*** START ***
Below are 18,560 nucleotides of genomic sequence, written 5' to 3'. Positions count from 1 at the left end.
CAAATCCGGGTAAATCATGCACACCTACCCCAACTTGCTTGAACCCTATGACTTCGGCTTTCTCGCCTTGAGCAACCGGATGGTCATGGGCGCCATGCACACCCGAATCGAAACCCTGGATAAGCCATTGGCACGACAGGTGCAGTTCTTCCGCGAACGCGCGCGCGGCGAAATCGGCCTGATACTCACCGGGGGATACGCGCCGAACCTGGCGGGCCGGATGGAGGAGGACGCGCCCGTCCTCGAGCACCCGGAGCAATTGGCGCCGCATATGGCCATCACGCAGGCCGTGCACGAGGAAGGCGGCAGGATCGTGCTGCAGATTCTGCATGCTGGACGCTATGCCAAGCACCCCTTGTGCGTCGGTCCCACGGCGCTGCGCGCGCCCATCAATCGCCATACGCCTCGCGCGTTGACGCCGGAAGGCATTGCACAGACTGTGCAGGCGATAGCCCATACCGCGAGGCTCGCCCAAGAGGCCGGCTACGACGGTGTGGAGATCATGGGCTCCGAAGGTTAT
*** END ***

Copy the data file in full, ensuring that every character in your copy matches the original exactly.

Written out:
Below are 18,560 nucleotides of genomic sequence, written 5' to 3'. Positions count from 1 at the left end.
CAAATCCGGGTAAATCATGCACACCTACCCCAACTTGCTTGAACCCTATGACTTCGGCTTTCTCGCCTTGAGCAACCGGATGGTCATGGGCGCCATGCACACCCGAATCGAAACCCTGGATAAGCCATTGGCACGACAGGTGCAGTTCTTCCGCGAACGCGCGCGCGGCGAAATCGGCCTGATACTCACCGGGGGATACGCGCCGAACCTGGCGGGCCGGATGGAGGAGGACGCGCCCGTCCTCGAGCACCCGGAGCAATTGGCGCCGCATATGGCCATCACGCAGGCCGTGCACGAGGAAGGCGGCAGGATCGTGCTGCAGATTCTGCATGCTGGACGCTATGCCAAGCACCCCTTGTGCGTCGGTCCCACGGCGCTGCGCGCGCCCATCAATCGCCATACGCCTCGCGCGTTGACGCCGGAAGGCATTGCACAGACTGTGCAGGCGATAGCCCATACCGCGAGGCTCGCCCAAGAGGCCGGCTACGACGGTGTGGAGATCATGGGCTCCGAAGGTTAT